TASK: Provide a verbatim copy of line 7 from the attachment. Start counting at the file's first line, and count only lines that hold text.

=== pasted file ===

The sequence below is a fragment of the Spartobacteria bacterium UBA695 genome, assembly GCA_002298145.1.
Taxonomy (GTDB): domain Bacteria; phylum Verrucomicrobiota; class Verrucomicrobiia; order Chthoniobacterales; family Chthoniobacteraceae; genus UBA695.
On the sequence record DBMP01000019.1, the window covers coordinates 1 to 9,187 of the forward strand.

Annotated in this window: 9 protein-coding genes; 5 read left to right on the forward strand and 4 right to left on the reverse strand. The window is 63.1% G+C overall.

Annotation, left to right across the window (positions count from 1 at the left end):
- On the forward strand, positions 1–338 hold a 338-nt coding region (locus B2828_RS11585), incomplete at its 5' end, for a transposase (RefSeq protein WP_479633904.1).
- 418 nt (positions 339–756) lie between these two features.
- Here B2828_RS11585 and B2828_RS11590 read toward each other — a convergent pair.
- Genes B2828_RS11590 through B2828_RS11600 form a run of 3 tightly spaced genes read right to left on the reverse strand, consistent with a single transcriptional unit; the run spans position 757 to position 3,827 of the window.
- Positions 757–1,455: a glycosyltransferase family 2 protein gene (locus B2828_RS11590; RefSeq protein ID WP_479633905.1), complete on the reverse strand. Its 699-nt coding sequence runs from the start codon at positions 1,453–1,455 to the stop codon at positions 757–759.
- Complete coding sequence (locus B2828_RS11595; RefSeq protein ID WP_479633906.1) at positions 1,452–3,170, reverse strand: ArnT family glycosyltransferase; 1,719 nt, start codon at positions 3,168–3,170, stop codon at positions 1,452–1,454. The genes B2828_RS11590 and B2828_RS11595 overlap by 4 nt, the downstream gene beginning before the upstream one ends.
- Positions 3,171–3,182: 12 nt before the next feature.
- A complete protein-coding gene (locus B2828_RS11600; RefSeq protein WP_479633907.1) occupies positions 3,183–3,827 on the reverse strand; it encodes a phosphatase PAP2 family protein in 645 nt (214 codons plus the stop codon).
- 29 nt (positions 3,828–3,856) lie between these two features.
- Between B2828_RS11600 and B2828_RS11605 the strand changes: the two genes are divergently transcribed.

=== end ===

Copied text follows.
- 418 nt (positions 339–756) lie between these two features.